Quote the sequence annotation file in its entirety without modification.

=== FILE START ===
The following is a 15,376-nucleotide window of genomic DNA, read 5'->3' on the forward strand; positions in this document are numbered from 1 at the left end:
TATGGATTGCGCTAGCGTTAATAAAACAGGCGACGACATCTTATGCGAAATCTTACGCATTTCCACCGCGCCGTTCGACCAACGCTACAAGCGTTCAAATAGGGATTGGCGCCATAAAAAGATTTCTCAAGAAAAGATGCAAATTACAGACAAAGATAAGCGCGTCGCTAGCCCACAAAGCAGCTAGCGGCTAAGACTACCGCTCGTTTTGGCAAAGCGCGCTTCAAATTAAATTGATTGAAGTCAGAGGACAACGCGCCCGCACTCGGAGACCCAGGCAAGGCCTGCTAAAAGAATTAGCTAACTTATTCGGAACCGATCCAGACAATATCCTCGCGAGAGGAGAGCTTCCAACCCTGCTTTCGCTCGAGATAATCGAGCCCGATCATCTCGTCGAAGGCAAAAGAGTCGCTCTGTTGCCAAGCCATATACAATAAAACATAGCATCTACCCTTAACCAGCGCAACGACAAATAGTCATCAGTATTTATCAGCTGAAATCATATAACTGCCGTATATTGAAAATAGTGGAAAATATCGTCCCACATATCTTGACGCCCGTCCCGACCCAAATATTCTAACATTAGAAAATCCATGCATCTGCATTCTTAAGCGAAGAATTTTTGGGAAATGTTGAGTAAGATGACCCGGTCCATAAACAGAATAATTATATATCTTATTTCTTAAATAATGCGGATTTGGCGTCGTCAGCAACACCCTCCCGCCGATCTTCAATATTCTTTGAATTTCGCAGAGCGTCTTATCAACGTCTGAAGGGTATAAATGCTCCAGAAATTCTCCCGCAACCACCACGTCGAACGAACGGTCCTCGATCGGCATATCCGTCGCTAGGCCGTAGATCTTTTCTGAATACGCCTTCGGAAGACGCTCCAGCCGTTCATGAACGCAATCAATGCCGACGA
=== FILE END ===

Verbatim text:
The following is a 15,376-nucleotide window of genomic DNA, read 5'->3' on the forward strand; positions in this document are numbered from 1 at the left end:
TATGGATTGCGCTAGCGTTAATAAAACAGGCGACGACATCTTATGCGAAATCTTACGCATTTCCACCGCGCCGTTCGACCAACGCTACAAGCGTTCAAATAGGGATTGGCGCCATAAAAAGATTTCTCAAGAAAAGATGCAAATTACAGACAAAGATAAGCGCGTCGCTAGCCCACAAAGCAGCTAGCGGCTAAGACTACCGCTCGTTTTGGCAAAGCGCGCTTCAAATTAAATTGATTGAAGTCAGAGGACAACGCGCCCGCACTCGGAGACCCAGGCAAGGCCTGCTAAAAGAATTAGCTAACTTATTCGGAACCGATCCAGACAATATCCTCGCGAGAGGAGAGCTTCCAACCCTGCTTTCGCTCGAGATAATCGAGCCCGATCATCTCGTCGAAGGCAAAAGAGTCGCTCTGTTGCCAAGCCATATACAATAAAACATAGCATCTACCCTTAACCAGCGCAACGACAAATAGTCATCAGTATTTATCAGCTGAAATCATATAACTGCCGTATATTGAAAATAGTGGAAAATATCGTCCCACATATCTTGACGCCCGTCCCGACCCAAATATTCTAACATTAGAAAATCCATGCATCTGCATTCTTAAGCGAAGAATTTTTGGGAAATGTTGAGTAAGATGACCCGGTCCATAAACAGAATAATTATATATCTTATTTCTTAAATAATGCGGATTTGGCGTCGTCAGCAACACCCTCCCGCCGATCTTCAATATTCTTTGAATTTCGCAGAGCGTCTTATCAACGTCTGAAGGGTATAAATGCTCCAGAAATTCTCCCGCAACCACCACGTCGAACGAACGGTCCTCGATCGGCATATCCGTCGCTAGGCCGTAGATCTTTTCTGAATACGCCTTCGGAAGACGCTCCAGCCGTTCATGAACGCAATCAATGCCGACGA